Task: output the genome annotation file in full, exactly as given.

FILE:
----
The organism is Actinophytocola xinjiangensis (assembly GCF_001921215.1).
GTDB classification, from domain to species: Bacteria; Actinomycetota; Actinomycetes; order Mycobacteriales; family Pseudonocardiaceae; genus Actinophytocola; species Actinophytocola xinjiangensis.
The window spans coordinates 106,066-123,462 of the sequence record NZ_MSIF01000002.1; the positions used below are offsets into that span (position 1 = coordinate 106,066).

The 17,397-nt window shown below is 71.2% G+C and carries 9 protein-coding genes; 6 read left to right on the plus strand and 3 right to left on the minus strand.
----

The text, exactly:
The organism is Actinophytocola xinjiangensis (assembly GCF_001921215.1).
GTDB classification, from domain to species: Bacteria; Actinomycetota; Actinomycetes; order Mycobacteriales; family Pseudonocardiaceae; genus Actinophytocola; species Actinophytocola xinjiangensis.
The window spans coordinates 106,066-123,462 of the sequence record NZ_MSIF01000002.1; the positions used below are offsets into that span (position 1 = coordinate 106,066).

The 17,397-nt window shown below is 71.2% G+C and carries 9 protein-coding genes; 6 read left to right on the plus strand and 3 right to left on the minus strand.